A Simple Task Brought on an Unexpected Cancer Flashback

I was recently making myself lunch when suddenly, I was hit by an unexpected flashback to my daughter’s breast cancer experience.

This past weekend, I made myself a toasted turkey and bacon sandwich for lunch. As I was finishing putting it together, my body started to feel weird, like I was there but not there. I stood frozen in place for a few minutes trying to get my hands to move to pick up the plate and then I felt my eyes well up with tears.

And then the “oh yeah” moment happened.

This was my go-to quick lunch when I was living with my 27-year-old daughter as she went through cancer treatment.

Oct. 8 marked the three-year anniversary of the end of chemotherapy for my girl’s triple-positive breast cancer diagnosis. In the first little while when I went home after all the phases of active treatment were done, I experienced all kinds of triggers that took me back to the nightmare of watching her body suffer the impact of the poison that they needed to pump into her veins to keep her alive.

As time has passed, I’ve been able to put most of them on a shelf in a corner of my mind that lets me look at a pink ribbon or a bag of M&M’s and not feel my body reel from the associated pain I felt seeing the devastation of it all.

I guess I missed the toasted turkey and bacon sandwich.

How do I explain that reaction to anyone who hasn’t watched someone they love more than life go through what my daughter did? The simple answer is that I can’t. For the rest of the world, all of this happened long enough ago that it shouldn’t be a part of my thoughts anymore. She’s still here, she’s still NED-T — no evidence of disease (I always add a T for “today”) — and both of our lives have moved forward.

Yet, I still get snapped back into one of the worst times of my life from seeing, or smelling, or hearing or tasting the most mundane things.

I remember watching a movie where a character lost a loved one and started to weep when he saw a basket of pears. I thought that was great theater, but now I know how much that scene spoke truth to what it’s like to carry the invisible wounds that grief inflicts on our bodies and minds.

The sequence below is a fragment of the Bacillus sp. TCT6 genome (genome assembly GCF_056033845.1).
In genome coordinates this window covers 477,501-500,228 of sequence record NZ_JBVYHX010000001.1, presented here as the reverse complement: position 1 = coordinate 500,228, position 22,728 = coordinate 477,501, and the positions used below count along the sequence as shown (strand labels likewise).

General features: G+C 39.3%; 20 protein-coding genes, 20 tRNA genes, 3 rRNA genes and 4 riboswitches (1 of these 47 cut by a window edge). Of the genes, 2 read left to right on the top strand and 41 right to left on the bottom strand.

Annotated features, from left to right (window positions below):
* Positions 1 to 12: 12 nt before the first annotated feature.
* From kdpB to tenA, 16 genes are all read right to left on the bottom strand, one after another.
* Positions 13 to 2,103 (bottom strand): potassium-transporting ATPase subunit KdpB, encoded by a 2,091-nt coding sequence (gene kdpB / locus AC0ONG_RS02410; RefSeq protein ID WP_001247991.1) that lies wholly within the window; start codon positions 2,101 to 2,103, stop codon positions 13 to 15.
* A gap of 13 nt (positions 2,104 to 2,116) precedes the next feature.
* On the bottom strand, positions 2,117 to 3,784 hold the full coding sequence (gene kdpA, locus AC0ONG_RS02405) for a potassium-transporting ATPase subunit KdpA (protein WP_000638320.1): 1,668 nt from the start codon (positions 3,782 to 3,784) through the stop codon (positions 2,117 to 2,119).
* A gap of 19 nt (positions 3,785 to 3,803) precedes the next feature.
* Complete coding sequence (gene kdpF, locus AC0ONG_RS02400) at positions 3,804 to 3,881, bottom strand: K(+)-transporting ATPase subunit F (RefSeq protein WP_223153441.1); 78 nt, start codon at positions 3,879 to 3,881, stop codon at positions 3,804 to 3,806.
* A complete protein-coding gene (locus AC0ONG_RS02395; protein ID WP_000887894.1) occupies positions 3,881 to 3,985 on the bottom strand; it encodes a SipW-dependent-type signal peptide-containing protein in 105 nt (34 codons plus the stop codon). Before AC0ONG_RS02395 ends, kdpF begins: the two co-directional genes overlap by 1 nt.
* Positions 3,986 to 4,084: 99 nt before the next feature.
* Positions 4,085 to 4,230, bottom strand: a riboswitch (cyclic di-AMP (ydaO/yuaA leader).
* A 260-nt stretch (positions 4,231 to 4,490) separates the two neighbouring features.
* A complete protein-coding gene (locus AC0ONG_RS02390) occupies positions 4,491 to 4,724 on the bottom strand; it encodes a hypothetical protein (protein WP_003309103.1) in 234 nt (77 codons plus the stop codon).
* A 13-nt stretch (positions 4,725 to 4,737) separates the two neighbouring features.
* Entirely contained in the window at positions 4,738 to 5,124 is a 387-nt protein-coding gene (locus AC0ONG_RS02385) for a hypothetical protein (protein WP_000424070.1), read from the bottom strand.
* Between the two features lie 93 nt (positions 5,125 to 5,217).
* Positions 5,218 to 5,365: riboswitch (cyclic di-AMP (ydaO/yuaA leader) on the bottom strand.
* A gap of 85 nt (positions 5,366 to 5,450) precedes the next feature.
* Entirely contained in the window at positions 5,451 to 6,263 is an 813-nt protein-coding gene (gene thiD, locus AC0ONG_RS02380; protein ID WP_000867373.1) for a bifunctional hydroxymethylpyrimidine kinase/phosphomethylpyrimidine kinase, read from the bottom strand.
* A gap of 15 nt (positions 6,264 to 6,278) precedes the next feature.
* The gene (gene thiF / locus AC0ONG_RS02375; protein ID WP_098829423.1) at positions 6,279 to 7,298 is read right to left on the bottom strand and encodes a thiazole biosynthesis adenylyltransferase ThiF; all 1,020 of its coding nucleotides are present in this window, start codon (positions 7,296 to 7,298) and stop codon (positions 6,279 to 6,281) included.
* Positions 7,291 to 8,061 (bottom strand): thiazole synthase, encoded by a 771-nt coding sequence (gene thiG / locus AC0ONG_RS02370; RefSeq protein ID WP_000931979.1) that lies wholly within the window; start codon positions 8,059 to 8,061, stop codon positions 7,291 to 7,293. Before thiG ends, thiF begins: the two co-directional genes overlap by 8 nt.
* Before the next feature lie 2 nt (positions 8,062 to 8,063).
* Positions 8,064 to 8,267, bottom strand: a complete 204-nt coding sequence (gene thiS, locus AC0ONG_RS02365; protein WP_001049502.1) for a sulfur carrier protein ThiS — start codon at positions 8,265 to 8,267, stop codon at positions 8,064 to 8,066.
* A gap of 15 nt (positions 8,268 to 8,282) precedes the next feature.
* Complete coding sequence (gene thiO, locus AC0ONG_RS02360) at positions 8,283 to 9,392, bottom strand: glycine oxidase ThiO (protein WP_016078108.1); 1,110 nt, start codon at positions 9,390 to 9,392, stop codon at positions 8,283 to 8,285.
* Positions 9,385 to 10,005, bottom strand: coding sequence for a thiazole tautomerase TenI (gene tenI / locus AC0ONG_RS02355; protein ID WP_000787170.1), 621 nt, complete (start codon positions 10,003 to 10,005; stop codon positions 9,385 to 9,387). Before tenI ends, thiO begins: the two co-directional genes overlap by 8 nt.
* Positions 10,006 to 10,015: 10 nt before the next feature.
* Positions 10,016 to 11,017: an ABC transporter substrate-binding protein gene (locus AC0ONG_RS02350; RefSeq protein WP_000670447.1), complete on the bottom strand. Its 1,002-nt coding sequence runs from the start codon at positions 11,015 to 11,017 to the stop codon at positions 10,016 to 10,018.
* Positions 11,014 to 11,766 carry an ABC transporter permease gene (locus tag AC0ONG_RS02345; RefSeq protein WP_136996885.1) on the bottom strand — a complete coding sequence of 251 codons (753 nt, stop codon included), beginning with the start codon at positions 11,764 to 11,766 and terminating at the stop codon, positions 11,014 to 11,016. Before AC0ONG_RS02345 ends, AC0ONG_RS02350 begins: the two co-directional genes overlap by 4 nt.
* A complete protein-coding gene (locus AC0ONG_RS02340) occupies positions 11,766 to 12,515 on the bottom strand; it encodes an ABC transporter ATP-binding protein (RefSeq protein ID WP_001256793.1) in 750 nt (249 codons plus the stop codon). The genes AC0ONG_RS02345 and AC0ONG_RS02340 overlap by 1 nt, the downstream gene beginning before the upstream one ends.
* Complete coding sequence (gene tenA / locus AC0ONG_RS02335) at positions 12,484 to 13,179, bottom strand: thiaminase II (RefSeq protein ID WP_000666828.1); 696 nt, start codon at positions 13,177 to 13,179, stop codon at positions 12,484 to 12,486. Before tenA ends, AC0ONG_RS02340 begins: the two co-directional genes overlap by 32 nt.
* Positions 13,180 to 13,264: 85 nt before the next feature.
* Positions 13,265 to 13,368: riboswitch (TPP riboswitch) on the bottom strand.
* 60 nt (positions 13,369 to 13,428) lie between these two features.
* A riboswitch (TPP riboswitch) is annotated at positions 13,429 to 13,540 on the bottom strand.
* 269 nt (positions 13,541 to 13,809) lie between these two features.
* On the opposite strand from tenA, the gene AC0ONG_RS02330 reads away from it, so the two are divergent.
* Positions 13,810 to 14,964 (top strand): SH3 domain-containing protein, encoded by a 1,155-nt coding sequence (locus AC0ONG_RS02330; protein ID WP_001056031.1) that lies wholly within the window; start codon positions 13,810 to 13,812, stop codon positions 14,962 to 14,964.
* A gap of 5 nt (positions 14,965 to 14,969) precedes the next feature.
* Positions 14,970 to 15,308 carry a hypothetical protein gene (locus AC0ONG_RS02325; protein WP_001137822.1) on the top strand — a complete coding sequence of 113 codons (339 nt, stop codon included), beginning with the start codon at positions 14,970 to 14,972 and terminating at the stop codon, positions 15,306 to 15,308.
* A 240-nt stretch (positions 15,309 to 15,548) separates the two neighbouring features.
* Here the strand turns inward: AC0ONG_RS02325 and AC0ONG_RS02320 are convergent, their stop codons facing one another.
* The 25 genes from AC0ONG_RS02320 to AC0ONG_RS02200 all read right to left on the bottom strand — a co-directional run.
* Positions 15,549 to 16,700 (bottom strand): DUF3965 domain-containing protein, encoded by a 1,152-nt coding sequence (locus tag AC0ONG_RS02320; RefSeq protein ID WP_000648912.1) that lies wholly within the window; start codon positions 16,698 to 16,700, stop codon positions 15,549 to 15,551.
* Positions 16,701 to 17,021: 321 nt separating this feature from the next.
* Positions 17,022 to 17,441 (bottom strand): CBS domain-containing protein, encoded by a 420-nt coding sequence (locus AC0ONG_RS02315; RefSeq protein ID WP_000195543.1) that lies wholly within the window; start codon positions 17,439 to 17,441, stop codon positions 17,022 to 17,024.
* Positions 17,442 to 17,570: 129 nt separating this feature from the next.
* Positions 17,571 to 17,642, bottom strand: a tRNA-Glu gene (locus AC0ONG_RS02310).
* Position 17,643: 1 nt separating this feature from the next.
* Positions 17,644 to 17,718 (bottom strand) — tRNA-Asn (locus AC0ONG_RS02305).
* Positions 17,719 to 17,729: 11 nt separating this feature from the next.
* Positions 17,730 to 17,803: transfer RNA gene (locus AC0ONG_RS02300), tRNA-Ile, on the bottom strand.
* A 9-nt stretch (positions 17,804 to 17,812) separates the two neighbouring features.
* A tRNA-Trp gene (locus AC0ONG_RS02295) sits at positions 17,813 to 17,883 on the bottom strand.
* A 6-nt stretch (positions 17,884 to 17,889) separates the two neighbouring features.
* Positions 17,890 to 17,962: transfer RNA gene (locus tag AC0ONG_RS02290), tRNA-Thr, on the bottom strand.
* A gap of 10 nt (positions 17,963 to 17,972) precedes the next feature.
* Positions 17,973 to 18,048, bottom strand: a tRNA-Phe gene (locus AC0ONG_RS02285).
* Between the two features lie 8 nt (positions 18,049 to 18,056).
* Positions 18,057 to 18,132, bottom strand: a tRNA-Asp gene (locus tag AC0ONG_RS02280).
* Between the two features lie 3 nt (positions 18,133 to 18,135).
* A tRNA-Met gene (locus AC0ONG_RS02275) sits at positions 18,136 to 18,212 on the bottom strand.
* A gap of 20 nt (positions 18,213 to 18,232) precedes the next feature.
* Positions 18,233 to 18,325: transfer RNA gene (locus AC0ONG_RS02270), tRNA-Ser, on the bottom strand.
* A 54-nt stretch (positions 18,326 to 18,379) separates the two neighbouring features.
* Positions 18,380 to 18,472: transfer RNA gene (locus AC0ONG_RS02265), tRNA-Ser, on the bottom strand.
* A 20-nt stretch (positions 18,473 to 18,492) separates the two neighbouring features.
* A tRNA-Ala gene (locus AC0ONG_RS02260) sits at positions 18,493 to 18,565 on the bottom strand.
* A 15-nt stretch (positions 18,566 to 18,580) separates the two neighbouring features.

When I was living with my daughter I still ate, I still watched TV, I still marveled at the wonders of nature when colors changed, or the first snow fell. Much of my day-to-day was ordinary, with the one overarching extraordinary fact that my child was facing down a monster.

So, I imagine that I looked up from taking a bite of a turkey bacon sandwich one day and saw her laying on the couch in misery wondering if she was going to be able to walk into the oncology ward the next time, and the time after that. And the time after that.

It’s not that I am not grateful. Gratitude isn’t a powerful enough word to describe what it’s like for me to pull her into my arms and breathe her in. But as I am pulling her in, I see the lymphedema sleeve she will have to wear for the rest of her life. I see the skin that still causes her problems from radiation recall dermatitis. I see the face that is wise beyond its years because when you’re 27 and facing your mortality, you get a pretty good shot at revisiting your priorities and adjusting them accordingly.

And I grieve.

I’ve made room on the shelf for the sandwich. I’m not sure when I will make one again, since it’s still a little raw to think about it. Maybe I’ll be able to eat one sometime in the future or maybe it will go the way of the chocolate I can’t eat anymore. I’ll keep you posted.


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